Photos taken by an advocacy group of two women breastfeeding in uniform have set off another round of controversy about how and when women should feed their children. The military clarifies that they are not concerned about the breastfeeding, but that the photos may have violated a rule stating the uniform cannot be used to promote a product or cause. In fact the military encourages mothers to breastfeed.
What if all the grassroots groups who work with the families who are consistently pushed to the margins and thrown under the bus talked about their causes as if they were all connected? What if we worked as if we were facing the same stigma and hate? What if I, in my parenting, felt connected to immigrant mamas fighting to reclaim their community? What if I, in my resistance, understood deeply my relationship to mothers who lose their children to juvenile justice, foster care systems, and/or incarceration?
A part of keeping families safe and secure is making sure that in times of misfortune, children and their parents are able to communicate.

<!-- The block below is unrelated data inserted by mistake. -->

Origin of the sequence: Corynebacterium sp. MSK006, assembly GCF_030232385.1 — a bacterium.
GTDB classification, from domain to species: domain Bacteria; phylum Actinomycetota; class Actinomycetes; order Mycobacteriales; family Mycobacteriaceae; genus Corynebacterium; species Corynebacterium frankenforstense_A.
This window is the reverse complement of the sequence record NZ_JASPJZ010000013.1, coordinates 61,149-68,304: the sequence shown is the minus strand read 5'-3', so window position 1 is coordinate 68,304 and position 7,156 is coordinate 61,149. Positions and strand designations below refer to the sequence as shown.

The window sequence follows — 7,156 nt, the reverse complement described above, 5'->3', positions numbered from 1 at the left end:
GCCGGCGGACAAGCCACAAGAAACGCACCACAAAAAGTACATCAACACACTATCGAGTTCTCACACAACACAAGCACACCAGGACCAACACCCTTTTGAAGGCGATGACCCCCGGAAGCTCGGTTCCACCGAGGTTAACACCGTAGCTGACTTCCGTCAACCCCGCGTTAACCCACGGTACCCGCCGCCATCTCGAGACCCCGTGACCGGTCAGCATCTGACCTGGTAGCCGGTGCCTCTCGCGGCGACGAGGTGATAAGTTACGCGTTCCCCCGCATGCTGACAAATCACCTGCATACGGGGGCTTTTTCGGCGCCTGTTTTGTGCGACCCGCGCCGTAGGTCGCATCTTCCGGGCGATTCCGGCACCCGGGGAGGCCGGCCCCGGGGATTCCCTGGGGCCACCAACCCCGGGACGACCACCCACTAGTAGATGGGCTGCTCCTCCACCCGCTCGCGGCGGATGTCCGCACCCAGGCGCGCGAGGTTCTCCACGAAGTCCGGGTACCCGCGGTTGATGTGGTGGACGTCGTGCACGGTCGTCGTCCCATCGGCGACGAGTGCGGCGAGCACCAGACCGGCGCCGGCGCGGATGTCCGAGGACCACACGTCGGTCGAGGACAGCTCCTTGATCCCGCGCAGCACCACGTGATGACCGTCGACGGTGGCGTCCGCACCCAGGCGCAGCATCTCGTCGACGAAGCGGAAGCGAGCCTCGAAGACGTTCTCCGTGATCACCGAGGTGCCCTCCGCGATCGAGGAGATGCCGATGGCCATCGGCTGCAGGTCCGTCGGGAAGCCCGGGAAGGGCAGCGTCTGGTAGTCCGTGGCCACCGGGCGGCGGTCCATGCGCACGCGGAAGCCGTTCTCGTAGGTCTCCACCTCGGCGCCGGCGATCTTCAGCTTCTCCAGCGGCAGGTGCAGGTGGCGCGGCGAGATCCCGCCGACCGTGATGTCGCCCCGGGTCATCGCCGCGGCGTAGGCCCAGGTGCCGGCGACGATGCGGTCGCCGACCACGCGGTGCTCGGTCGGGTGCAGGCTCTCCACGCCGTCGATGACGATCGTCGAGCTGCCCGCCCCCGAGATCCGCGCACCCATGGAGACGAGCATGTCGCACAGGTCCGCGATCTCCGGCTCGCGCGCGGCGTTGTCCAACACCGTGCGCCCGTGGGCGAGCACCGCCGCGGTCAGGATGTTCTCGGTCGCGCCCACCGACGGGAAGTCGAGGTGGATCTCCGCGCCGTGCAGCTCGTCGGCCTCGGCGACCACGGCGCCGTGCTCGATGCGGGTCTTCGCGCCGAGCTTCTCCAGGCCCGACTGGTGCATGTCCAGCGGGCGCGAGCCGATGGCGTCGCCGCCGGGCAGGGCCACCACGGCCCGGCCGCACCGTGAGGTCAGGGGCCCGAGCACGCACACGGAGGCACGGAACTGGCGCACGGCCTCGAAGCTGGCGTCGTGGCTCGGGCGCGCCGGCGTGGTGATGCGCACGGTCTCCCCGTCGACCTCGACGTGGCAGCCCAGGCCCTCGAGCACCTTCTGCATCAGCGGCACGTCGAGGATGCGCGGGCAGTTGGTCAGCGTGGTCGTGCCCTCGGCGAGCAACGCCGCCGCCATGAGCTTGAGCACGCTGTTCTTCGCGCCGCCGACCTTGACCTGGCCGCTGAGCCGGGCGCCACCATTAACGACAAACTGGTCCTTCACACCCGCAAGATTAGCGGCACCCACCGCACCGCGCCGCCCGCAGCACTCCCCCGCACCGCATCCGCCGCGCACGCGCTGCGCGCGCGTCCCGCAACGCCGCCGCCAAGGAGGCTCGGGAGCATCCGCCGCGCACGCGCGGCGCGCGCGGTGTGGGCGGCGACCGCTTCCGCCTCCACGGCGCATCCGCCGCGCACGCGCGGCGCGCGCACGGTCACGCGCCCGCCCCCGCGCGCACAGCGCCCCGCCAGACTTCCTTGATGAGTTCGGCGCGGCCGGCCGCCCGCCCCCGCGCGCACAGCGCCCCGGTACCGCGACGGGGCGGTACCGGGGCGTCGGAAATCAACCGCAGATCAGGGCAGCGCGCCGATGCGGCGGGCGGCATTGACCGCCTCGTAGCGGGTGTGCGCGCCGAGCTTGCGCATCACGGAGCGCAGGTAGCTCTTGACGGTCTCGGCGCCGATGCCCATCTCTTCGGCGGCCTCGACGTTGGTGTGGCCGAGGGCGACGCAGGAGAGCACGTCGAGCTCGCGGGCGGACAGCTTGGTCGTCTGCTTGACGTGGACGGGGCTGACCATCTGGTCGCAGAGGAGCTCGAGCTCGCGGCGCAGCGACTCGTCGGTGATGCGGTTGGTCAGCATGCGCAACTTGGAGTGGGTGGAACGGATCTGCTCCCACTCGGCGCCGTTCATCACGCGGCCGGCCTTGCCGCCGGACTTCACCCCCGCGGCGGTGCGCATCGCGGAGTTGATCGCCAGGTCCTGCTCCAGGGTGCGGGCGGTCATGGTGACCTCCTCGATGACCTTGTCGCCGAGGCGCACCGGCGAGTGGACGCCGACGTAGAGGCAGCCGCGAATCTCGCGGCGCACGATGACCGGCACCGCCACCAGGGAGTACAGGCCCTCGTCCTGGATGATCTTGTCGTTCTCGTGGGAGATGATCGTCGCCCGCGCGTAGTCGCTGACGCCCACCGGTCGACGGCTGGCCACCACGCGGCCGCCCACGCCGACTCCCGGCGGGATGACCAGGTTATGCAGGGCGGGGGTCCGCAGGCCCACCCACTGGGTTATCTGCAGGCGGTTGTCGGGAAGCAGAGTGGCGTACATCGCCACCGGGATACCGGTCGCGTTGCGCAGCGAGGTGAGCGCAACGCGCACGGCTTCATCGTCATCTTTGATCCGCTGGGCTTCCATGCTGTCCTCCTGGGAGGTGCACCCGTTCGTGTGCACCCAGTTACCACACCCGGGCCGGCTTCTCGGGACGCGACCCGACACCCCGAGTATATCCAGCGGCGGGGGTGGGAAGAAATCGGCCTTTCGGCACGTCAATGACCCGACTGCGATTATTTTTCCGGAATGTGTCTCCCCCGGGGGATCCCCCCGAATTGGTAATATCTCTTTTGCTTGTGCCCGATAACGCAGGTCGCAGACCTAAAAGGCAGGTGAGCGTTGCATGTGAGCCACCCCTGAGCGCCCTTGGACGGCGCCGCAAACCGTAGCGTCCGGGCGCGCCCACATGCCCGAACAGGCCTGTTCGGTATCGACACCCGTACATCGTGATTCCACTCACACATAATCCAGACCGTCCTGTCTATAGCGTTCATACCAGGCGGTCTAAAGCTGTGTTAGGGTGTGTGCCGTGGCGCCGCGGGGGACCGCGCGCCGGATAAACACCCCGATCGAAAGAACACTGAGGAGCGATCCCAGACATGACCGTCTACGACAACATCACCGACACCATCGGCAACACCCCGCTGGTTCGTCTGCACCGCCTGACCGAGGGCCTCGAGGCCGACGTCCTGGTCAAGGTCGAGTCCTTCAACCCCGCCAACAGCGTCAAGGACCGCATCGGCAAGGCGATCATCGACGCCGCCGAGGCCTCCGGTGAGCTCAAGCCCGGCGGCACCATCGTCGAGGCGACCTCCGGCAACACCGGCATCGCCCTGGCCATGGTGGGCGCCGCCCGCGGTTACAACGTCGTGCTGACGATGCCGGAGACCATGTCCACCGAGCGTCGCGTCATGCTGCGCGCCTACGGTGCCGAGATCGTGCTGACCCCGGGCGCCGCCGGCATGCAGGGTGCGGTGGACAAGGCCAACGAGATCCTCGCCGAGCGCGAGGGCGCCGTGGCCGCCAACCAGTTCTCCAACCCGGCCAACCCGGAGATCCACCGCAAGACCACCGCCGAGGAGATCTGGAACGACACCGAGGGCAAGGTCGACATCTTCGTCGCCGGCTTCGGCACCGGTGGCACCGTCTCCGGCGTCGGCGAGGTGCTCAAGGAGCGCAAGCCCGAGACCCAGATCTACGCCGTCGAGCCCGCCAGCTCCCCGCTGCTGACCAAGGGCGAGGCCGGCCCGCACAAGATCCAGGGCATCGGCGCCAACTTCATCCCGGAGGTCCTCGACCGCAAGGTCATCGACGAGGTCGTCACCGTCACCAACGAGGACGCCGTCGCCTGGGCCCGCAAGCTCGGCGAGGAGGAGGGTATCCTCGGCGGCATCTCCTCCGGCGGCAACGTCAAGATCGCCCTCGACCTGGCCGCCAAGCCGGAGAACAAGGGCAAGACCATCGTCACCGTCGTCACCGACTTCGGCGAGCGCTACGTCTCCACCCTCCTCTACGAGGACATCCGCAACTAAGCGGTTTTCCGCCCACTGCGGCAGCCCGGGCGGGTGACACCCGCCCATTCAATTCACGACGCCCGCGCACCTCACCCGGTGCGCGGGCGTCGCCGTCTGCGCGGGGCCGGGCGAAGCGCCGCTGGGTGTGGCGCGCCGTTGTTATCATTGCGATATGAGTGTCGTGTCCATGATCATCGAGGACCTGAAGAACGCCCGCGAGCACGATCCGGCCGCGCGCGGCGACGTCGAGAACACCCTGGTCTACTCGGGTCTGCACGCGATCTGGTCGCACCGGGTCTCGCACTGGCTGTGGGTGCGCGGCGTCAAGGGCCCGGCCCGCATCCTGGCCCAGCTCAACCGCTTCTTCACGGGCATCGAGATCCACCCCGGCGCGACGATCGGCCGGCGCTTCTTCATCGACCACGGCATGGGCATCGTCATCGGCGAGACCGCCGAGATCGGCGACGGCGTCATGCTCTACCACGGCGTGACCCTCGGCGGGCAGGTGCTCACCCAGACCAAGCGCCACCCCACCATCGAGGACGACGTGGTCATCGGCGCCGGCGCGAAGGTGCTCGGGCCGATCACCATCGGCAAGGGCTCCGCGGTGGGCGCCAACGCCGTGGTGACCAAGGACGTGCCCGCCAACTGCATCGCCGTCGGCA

Sometimes I want to be “that mom.” Not the mom that wakes up and first thing disconnects a tube from her son’s belly that just administered medication. Sometimes I want to be the other mom, whose kid grows out of their shoes so fast she hears the cash register at Foot Locker ringing in her sleep.
When I think about Mother’s Day, I usually picture a Dad in plaid pajama pants destroying the kitchen with his kids in a clumsy effort to make his wife breakfast in bed. Mother’s Day looks a little different in our house.
My daughters! Remember that the secret of eternity is being in the moment, connected to everything real while breathing the dreams of the past and the future.
The mothers whose lives are not being reflected on greeting cards are in need of something that can’t be delivered, worn, or eaten. They need policies that accurately reflect the reality of their daily lives.
Being a queer mama of color, in all of the ways that we are queer mamas of color, means that we have to talk about race, immigration, disability, class, gender, gender identity, and sexuality. We have to name these things because they shape how, where, when, and why we parent.
The question of motherhood, of raising a child, of being a mother to another human life is so loaded for me that I spend an equal amount of time trying not to think about it and obsessing about it.
Mother’s Day has a way of making everyone feel like an outsider. This brunch-y, kid friendly version of Mother’s Day, creates the feeling that there is some elusive “right way” to celebrate and be celebrated. We want to flip that.